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Steinhoff won't hamper Shoprite success - CEO

Aug 22 2017 19:01
Carin Smith

Pieter Engelbrecht Shoprite CEO.

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Cape Town - There should be no fears that Steinhoff will interfere with management at the Shoprite Group, Shoprite CEO Pieter Engelbrecht told Fin24 on Tuesday.

He said certain people have raised concerns that the Shoprite Group will not perform as well in future, due to possible interference in management by Steinhoff.

"This will not be the case. At Shoprite Group we are used to having a controlling shareholder. So with Steinhoff we will still function with a controlling shareholder. We remain committed to create value for our shareholders," he said after a presentation of the group's latest results at its new giant distribution center in Cape Town.

Earlier in August Fin24 reported that Steinhoff's merger plans with Shoprite may have fallen through, but the international retail holding company still plans to acquire a stake in the retailer through its African business unit.

Steinhoff International announced to shareholders that the listing of its African retail business on the JSE should be completed by the end of September. The listing of the holding company, Steinhoff African Retail Limited (STAR) was established on July 1.

STAR is expected to be part of the JSE Top 40 and the MSCI Emerging Market Index. STAR owns all of the African retail assets. These include Pep, Ackermans, the JD Group which includes Russells, Bradlows, Rochester, Incredible Connection and Hi-Fi Corporation and Tekkie Town, among others.

Steinhoff announced that STAR plans to acquire a controlling stake in Shoprite. This would apparently be done through call option agreements with, among others, a company ultimately controlled by a family trust of Shoprite group chair Christo Wiese. A mandatory offer to Shoprite’s remaining shareholders could then be avoided.

READ: Steinhoff in renewed bid for R35.5bn stake in Shoprite

Whitey Basson

Former Shoprite CEO Whitey Basson, who also attended the results presentation, told Fin24 that the latest results are "nice".

"The challenge for the group would, however, be to keep the pace of the business steady without losing discipline," Basson said.

He said current CEO Pieter Engelbrecht has not changed much on the executive side of the business, but mainly brought in more younger people. In Basson's view the group's executive is now has about 20% more younger executives.

Group chair Christo Wiese said at the presentation that people with vision are needed to make things come together.

"At Shoprite we have that vision and we remain proudly South African," Wiese said. "We can claim to be a world class company and I am most proud of the more than 6 000 jobs we created during the latest financial year. Whitey created a solid foundation and Pieter will take if forward to the next phase of development."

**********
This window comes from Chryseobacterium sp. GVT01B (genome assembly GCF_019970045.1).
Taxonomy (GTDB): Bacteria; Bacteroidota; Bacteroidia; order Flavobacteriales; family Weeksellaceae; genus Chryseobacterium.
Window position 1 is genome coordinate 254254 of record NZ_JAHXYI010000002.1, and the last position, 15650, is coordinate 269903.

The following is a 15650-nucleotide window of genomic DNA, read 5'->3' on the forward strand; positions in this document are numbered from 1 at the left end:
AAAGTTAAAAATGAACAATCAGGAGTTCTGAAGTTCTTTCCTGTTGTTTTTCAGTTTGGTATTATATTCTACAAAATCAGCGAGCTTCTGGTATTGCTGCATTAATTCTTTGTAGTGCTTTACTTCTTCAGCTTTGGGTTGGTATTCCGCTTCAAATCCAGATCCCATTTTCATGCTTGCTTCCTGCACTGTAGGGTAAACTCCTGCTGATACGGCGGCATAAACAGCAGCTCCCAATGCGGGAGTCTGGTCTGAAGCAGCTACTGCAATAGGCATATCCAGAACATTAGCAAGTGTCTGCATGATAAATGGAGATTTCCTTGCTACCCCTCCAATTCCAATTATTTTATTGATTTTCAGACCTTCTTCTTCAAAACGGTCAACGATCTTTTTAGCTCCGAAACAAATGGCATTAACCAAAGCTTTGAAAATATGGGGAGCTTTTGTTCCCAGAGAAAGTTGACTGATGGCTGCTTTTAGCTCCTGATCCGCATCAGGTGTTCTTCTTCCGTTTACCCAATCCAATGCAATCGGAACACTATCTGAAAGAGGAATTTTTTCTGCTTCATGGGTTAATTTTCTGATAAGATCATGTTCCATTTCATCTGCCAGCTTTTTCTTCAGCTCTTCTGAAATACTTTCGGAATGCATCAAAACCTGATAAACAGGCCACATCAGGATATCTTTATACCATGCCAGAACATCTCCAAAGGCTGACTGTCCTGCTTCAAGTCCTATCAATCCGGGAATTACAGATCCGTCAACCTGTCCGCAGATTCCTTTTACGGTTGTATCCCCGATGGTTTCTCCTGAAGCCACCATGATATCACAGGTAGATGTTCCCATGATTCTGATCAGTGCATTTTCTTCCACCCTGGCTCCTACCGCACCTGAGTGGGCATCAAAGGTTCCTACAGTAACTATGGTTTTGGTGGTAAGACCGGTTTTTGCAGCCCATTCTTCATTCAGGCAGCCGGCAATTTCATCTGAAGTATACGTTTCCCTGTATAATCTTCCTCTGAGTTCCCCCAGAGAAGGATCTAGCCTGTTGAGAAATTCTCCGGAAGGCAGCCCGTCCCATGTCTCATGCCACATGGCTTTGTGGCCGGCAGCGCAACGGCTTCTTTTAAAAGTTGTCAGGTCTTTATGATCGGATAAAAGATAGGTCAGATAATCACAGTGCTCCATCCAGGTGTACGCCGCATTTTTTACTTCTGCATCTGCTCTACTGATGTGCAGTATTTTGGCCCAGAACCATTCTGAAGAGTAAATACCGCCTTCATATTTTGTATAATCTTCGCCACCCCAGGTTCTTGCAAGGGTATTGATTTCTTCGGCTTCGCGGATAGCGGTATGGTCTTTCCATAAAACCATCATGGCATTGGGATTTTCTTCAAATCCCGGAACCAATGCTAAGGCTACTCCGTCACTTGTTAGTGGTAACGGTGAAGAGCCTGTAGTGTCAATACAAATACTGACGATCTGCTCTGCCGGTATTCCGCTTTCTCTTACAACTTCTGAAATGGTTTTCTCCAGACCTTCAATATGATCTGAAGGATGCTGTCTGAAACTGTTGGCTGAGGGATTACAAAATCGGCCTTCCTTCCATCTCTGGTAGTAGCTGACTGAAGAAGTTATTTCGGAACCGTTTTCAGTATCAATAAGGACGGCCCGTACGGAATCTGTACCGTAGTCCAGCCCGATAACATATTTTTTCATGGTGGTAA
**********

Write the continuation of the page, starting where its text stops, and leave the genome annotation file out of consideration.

READ: Shoprite resilient despite rand, recession woes


Engelbrecht said since the Fifa Soccer World Cup in South Africa in 2010, the Shoprite Group has created about 55 000 new jobs. He said there are no retrenchments at the group.

In answer to a Twitter question by a Fin24 reader regarding the use of "casual workers", Engelbrecht said a retailer needs flexibility in order to meet consumer demands - for instance having longer trading hours.

"There is no such thing as casual workers in SA anymore. We have some workers contracted to work a certain number of hours, for instance," he explained.

The group's chief financial officer Marius Bosman said sales growth is the name of the game for the Shoprite group and Checkers was once again "the star of the show".

He is also happy with the excellent shrinkage results - the best in the history of the company. Furthermore, the group has increased its security costs to ensure customers' safety - especially when SASSA payouts are being made. Customer complaints have been reduced by 35%.

He pointed out that the House & Home division remains "a problem", but that the group has some plans in this regard. At the same time the group's liquor chain is growing fast and Hungry Lion has taken a positive turn.

READ: Billionaire Wiese’s long walk to Shoprite/Steinhoff merger

Customer focus

"We have a relentless focus on customers. Consumers will leave your stores if you do not remain relevant. We have between 35 million and 36 million customers per month and have manged to grow it by 4.5%," said Engelbrecht. "We are also one of the few retailers growing our supplier volumes."

He said Checkers grew its upmarket share of that market segment, but he added that he never said Checkers wants to "become Woolworths". At the same time, he said, the group is managing to "dismantle" what it sees as a "monopoly" in the premium food trade in SA.

As for its business in the rest of Africa, Engelbrecht said the group will continue to expand on the continent and "stay true to its African heritage".

At the same time it is also looking at potential in Eastern Europe and Engelbrecht recently visited Poland in this regard.


Shoprite Holdings saw an increase in trading profit 11.6% to R8bn compared to the previous financial year. Diluted headline earnings per share rose 11.9% - from 900.3 cents to 1 007.4c.

Earnings before interest, tax, depreciation and amortisation (Ebitda) increased by 6.8% - from R9.4bn to R10bn.

The dividend per share declared was 504 cents - an increase of 11.5% over the 452c of the corresponding period.

By end of trade on Tuesday Shoprite's share price was up 7.98% at R217.04.

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